Belleville News Democrat, Illinois.
Friday, March 10, 2006.
By Associated Press.
CHICAGO - Most high school students eagerly await the day they pass driver's education class. But Mayra Ramirez is indifferent about it.
Ramirez is blind, yet she and dozens of other visually impaired sophomores in Chicago's public school system are required to pass a written rules-of-the-road exam in order to graduate - a rule they say takes time away from learning material they might actually use.
"In other classes, you don't really feel different because you can do the work other people do," said Ramirez, 16. "But in driver's ed, it does give us the feeling we're different. In a way, it brought me down, because it reminds me of something I can't do."
Hundreds of school districts in Illinois require students to pass driver's education before they graduate, although the state only requires that districts offer the courses. A state education official says districts that require it should offer an exemption for disabled students.
"It defies logic to require blind students to take this course ... and waste their academic time," said Meta Minton, spokeswoman for the Illinois State Board of Education.
About 30 students at two Chicago high schools with programs for the visually impaired recently formed an advocacy group in part to change the policy.
A Chicago Public Schools official said Thursday the district would be open to waiving the drivers' education requirement for disabled students.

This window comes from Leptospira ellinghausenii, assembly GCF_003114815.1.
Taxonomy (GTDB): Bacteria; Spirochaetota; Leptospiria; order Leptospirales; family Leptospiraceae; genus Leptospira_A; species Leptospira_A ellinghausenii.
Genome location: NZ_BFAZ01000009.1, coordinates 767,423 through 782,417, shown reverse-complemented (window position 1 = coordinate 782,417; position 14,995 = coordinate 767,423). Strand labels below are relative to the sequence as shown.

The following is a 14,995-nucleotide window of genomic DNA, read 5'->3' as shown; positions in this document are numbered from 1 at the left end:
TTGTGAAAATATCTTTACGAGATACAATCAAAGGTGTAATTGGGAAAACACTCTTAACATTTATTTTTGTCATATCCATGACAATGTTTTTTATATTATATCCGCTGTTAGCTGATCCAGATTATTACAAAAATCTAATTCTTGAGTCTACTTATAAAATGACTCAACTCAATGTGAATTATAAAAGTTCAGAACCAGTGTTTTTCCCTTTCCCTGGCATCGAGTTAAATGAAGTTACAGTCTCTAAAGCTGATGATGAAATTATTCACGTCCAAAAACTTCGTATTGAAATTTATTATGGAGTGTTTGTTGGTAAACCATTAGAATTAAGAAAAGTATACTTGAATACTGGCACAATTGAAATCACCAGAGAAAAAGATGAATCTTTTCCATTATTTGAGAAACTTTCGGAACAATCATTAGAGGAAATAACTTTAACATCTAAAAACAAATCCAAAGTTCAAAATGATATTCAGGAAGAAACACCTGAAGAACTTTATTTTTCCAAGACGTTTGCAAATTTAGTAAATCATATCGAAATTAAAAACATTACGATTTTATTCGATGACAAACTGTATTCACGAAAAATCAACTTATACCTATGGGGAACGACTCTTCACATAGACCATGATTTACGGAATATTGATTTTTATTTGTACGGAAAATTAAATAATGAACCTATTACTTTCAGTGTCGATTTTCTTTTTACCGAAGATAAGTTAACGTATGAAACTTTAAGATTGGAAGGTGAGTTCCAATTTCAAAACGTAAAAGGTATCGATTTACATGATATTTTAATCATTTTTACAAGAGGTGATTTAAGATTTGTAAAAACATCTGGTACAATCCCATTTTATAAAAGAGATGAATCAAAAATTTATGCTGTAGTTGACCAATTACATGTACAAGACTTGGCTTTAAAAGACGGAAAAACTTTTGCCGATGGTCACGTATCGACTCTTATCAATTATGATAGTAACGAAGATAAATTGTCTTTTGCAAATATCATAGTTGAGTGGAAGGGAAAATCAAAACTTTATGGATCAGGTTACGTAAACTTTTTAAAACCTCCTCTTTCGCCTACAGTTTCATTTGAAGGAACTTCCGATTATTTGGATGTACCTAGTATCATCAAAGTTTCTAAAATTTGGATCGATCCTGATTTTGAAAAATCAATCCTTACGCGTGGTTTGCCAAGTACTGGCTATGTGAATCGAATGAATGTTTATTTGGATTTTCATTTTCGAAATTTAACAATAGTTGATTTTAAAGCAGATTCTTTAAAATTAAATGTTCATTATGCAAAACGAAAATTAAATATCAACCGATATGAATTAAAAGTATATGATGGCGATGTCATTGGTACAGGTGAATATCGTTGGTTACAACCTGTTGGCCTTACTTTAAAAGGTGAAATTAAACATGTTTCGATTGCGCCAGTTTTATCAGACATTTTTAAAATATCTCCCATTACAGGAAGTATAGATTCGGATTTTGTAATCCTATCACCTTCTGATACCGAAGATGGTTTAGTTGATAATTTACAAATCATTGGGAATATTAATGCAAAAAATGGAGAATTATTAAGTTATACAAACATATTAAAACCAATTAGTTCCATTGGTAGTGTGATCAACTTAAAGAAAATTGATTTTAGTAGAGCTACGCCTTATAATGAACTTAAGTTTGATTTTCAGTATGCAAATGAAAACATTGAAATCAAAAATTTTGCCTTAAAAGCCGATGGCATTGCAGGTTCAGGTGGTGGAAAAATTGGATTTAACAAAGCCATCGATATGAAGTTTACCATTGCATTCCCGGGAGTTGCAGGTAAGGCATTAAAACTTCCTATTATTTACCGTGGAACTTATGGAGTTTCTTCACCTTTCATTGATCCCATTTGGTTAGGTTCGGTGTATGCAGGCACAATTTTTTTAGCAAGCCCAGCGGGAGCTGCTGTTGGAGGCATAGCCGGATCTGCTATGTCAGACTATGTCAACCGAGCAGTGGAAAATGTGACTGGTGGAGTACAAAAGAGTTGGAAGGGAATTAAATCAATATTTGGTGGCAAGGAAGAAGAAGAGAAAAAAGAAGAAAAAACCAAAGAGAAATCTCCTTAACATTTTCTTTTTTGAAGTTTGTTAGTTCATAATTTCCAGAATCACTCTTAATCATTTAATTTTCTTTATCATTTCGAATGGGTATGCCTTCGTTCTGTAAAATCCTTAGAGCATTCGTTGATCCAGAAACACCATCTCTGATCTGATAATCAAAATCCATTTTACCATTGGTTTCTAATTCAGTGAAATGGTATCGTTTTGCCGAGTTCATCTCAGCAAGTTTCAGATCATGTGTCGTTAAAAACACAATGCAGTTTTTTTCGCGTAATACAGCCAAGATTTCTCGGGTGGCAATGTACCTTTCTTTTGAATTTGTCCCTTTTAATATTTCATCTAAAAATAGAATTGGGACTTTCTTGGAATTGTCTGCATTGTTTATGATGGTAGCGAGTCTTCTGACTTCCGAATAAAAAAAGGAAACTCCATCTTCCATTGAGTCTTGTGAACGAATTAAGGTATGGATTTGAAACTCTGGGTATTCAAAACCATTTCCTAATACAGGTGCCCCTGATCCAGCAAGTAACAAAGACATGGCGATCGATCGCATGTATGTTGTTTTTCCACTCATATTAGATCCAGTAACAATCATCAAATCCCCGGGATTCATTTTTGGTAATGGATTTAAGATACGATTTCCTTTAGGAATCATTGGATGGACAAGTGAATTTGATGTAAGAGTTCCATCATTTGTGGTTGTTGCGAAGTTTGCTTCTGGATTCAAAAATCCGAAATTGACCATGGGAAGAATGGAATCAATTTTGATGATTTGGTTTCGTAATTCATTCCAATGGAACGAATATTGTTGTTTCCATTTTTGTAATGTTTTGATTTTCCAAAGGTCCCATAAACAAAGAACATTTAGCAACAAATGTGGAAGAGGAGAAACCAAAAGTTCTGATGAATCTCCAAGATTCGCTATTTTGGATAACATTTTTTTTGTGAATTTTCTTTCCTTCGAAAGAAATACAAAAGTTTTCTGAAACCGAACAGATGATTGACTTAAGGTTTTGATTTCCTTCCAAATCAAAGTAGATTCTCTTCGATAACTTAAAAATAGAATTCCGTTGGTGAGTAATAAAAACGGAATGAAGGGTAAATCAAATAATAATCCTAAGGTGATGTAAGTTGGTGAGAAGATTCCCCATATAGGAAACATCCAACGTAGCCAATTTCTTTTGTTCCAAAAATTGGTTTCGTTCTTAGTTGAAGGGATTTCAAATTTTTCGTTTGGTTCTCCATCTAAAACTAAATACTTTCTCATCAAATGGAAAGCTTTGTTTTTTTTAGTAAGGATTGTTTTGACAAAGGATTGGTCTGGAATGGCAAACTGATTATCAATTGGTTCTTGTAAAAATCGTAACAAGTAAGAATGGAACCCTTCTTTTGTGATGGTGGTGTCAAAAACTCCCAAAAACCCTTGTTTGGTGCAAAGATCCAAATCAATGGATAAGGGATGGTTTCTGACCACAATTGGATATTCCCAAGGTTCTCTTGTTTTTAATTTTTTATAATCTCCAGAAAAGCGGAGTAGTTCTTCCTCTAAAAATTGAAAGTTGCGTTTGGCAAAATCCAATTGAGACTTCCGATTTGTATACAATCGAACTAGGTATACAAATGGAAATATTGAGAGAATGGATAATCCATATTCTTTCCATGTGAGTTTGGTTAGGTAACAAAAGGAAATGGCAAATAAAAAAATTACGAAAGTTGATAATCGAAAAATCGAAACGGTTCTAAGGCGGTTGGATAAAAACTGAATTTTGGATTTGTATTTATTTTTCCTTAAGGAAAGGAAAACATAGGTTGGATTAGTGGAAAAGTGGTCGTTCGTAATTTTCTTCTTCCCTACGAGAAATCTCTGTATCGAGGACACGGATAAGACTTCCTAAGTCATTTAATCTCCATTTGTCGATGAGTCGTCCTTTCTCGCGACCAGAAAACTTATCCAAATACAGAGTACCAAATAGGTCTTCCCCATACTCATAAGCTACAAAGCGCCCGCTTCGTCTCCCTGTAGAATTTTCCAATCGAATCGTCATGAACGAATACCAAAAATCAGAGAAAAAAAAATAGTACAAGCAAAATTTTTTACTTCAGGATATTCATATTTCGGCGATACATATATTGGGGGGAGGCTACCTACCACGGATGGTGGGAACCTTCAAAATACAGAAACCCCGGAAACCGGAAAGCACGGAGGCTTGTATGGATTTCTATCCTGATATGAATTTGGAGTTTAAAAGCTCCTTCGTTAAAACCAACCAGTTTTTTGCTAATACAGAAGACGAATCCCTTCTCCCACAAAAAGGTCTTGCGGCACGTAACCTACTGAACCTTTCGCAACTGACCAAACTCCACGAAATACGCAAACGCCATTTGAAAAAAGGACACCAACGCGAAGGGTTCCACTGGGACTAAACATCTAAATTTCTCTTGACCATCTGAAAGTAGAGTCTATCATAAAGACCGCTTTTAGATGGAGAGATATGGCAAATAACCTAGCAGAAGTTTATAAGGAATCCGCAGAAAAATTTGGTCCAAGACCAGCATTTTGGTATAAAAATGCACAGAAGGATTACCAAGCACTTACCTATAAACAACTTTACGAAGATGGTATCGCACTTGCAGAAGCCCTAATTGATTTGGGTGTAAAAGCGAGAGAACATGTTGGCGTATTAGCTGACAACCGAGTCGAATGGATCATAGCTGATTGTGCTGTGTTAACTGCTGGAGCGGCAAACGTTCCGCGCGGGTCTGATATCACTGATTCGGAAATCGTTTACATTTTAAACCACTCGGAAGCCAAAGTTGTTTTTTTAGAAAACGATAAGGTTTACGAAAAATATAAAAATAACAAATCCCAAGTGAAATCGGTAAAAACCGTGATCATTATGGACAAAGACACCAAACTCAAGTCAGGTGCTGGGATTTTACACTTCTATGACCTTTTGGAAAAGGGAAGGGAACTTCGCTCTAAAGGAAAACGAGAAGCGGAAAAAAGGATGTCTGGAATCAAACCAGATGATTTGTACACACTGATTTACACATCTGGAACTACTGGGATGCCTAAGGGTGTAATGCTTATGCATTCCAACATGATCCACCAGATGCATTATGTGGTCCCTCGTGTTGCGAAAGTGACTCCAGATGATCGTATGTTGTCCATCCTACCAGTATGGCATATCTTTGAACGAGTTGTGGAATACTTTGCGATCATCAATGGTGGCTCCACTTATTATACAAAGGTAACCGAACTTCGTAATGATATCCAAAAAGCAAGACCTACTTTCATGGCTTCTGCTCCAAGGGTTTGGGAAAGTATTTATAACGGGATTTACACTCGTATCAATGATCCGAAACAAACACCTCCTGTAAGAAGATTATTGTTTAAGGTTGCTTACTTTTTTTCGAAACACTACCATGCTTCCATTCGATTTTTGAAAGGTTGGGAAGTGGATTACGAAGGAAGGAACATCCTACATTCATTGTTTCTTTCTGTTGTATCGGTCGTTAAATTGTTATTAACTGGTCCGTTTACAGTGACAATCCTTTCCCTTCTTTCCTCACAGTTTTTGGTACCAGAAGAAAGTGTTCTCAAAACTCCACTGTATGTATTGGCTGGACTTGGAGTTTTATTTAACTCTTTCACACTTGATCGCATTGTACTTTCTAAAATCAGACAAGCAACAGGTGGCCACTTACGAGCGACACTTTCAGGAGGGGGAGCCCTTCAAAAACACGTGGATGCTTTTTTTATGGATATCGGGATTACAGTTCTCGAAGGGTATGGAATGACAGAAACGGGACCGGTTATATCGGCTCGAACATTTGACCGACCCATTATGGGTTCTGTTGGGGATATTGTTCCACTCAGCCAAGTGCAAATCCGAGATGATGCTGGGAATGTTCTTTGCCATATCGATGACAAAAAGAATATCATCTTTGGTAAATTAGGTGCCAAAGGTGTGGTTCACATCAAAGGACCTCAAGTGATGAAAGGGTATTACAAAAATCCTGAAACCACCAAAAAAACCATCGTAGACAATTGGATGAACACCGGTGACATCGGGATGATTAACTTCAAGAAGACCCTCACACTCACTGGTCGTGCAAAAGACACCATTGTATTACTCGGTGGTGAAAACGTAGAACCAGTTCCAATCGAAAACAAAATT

"I can't explain why up to this point no one has raised the issue and suggested a better way for visually impaired students to opt out of driver's ed," said Chicago schools spokesman Michael Vaughn.
Vaughn said parents of disabled students can, by law, request a change in the student's "individualized education plan" to exempt them from the rule. But teachers and students say it's a little-known option that school officials rarely, if ever, mention.
Brent Johnston, a teacher at a suburban high school and chairman of the Illinois High School/College Driver's Education Association, told the Chicago Tribune that the classes aren't a waste of time for blind students.
"I don't think you can ever get enough traffic safety," Johnston said. "Still, this shouldn't be the school's decision; it should be mom and dad's decision. A little commonsense would go a long way."
End of article.
Any further reproduction or distribution of this article in a format other than a specialized format, may be an infringement of copyright.
Go to ...
Top of Page.
List of Categories.
Blind World Website
Designed and Maintained by:
All Rights Reserved.